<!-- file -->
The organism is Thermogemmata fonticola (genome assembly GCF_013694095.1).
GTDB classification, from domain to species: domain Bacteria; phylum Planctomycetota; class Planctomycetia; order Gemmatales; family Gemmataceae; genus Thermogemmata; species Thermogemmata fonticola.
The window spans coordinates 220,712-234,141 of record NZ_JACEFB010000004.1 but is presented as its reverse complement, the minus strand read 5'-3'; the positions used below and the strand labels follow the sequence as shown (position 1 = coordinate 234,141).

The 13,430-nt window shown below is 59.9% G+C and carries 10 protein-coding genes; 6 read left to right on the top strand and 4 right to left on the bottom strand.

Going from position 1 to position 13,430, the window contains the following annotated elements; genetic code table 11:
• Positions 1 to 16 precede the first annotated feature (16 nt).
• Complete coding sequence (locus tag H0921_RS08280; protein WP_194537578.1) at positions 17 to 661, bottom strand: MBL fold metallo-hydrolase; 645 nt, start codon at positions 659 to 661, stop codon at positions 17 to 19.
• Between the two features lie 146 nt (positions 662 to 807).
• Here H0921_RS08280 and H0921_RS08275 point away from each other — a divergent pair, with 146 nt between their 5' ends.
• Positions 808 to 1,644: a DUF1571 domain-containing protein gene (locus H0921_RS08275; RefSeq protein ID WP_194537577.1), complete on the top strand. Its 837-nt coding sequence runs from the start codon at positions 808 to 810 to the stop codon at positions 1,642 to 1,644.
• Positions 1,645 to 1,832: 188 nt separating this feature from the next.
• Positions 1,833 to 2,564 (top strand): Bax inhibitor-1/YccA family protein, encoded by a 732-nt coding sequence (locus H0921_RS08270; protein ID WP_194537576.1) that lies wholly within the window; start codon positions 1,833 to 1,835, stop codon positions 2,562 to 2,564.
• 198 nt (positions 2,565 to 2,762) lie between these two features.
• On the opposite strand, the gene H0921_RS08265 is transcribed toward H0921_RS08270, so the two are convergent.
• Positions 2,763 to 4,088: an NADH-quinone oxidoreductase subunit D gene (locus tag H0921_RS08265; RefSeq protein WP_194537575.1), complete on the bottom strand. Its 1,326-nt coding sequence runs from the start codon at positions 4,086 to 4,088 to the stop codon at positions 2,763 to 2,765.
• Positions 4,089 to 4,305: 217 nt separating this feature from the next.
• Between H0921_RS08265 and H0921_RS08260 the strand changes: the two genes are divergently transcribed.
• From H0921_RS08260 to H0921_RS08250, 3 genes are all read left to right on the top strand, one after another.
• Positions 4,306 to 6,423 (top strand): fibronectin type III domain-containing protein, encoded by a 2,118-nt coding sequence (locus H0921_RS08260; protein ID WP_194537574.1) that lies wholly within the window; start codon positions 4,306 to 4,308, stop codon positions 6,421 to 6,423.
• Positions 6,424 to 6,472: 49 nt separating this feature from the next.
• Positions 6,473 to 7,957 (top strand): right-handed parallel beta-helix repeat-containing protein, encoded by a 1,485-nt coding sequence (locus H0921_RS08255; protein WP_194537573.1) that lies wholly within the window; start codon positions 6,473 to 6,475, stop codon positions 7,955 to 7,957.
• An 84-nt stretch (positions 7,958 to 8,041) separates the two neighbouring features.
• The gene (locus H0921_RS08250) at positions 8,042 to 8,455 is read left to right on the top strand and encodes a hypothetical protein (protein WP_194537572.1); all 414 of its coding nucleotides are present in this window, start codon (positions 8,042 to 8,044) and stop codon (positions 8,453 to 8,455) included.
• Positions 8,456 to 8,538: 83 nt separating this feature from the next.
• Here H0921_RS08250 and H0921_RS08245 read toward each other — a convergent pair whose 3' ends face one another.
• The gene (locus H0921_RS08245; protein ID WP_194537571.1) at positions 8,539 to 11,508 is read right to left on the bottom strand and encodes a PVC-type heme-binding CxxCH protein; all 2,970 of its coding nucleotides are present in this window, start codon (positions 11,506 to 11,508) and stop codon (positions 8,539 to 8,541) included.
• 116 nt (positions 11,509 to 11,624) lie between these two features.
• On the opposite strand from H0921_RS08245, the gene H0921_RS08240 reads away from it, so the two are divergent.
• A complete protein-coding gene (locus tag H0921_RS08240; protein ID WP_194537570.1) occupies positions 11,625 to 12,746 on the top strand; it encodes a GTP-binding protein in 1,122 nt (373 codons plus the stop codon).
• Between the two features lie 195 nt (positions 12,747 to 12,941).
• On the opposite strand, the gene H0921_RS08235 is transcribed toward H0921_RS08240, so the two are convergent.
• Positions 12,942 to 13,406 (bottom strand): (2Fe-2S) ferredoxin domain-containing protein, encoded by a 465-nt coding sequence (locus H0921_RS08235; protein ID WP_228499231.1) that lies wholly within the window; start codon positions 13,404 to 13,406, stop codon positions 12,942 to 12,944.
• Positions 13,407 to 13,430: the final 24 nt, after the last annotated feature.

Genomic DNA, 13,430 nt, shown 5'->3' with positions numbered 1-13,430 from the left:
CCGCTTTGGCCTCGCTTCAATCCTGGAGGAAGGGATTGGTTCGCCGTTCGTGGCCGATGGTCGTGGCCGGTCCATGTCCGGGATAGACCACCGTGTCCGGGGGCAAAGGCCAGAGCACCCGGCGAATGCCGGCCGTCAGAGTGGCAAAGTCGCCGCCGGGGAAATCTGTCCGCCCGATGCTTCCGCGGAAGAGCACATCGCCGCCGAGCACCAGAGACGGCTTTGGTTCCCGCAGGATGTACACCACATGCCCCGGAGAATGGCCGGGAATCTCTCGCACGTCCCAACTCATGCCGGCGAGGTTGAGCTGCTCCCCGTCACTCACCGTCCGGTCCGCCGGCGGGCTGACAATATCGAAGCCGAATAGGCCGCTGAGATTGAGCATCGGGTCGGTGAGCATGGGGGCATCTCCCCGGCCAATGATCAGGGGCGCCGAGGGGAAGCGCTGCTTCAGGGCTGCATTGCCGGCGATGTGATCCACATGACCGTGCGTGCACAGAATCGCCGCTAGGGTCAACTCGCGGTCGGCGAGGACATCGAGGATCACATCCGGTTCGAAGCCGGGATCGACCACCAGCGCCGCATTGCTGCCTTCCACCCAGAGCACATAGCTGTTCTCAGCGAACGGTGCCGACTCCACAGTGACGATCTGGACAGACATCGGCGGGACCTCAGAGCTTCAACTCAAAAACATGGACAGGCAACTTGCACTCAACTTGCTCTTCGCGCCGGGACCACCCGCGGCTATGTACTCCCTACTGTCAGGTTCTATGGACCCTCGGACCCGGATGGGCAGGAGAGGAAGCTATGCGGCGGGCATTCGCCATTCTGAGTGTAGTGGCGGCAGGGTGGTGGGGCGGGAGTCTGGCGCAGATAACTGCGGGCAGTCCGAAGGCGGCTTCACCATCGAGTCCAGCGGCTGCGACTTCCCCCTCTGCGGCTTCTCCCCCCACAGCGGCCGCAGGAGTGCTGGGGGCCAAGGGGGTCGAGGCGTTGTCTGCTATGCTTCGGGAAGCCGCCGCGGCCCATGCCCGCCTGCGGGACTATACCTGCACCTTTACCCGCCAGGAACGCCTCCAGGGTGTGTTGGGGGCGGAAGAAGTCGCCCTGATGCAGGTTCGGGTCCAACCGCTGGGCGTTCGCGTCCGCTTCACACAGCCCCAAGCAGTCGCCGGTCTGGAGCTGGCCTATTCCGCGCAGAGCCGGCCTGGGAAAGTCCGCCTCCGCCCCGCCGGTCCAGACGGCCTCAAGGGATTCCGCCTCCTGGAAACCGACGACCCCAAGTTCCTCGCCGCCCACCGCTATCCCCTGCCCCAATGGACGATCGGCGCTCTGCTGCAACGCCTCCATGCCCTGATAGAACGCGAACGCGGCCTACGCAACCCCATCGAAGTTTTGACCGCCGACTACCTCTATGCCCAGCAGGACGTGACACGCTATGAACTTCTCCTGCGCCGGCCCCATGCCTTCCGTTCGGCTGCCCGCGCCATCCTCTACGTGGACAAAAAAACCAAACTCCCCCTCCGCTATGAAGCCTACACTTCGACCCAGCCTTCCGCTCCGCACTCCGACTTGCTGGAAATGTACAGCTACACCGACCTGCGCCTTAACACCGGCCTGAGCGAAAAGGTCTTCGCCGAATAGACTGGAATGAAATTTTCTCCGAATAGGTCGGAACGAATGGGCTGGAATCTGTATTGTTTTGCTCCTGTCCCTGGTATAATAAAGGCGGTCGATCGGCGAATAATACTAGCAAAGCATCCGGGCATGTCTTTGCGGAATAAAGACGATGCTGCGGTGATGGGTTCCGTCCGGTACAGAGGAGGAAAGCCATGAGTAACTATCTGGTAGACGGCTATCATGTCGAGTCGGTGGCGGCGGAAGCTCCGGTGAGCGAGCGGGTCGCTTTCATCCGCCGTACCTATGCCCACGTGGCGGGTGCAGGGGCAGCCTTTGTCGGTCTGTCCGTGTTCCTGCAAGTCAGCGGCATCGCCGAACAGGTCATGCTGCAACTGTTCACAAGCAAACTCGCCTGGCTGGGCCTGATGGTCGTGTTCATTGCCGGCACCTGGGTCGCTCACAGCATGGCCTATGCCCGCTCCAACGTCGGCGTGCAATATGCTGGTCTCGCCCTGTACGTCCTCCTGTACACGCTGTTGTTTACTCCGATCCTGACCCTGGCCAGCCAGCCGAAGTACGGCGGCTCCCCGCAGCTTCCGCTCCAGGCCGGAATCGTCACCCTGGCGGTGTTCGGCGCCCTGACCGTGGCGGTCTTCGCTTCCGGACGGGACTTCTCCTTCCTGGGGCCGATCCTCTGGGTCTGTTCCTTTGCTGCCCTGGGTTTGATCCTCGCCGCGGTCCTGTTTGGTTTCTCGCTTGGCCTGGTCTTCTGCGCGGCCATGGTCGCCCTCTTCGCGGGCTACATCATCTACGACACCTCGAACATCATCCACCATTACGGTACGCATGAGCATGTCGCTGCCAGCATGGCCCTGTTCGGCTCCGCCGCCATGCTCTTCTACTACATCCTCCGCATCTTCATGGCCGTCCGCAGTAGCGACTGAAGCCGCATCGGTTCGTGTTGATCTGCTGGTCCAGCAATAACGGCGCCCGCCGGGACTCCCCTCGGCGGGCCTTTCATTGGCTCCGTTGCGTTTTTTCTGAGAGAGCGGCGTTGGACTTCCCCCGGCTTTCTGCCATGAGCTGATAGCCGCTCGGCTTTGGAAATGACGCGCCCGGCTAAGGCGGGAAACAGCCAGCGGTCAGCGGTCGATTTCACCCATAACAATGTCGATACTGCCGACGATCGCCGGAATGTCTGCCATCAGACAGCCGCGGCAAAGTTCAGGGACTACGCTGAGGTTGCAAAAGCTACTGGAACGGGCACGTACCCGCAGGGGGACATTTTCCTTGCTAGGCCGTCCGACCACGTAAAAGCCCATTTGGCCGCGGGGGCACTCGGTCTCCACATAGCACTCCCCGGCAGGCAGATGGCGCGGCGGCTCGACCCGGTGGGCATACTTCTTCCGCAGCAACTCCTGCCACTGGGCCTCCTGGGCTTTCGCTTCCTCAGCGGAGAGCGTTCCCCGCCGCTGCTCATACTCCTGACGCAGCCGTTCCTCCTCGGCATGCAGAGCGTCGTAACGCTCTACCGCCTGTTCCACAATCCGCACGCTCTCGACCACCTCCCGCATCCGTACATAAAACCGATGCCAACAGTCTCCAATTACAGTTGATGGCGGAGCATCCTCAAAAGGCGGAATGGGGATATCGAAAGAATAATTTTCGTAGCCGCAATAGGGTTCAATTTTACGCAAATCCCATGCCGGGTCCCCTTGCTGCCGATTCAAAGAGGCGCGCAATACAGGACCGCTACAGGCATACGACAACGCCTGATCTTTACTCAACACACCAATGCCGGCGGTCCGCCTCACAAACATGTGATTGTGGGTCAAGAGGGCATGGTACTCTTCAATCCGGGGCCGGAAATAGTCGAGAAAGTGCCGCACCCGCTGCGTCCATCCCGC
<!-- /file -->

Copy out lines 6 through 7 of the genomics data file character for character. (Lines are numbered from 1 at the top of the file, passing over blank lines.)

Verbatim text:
• Positions 1 to 16 precede the first annotated feature (16 nt).
• Complete coding sequence (locus tag H0921_RS08280; protein WP_194537578.1) at positions 17 to 661, bottom strand: MBL fold metallo-hydrolase; 645 nt, start codon at positions 659 to 661, stop codon at positions 17 to 19.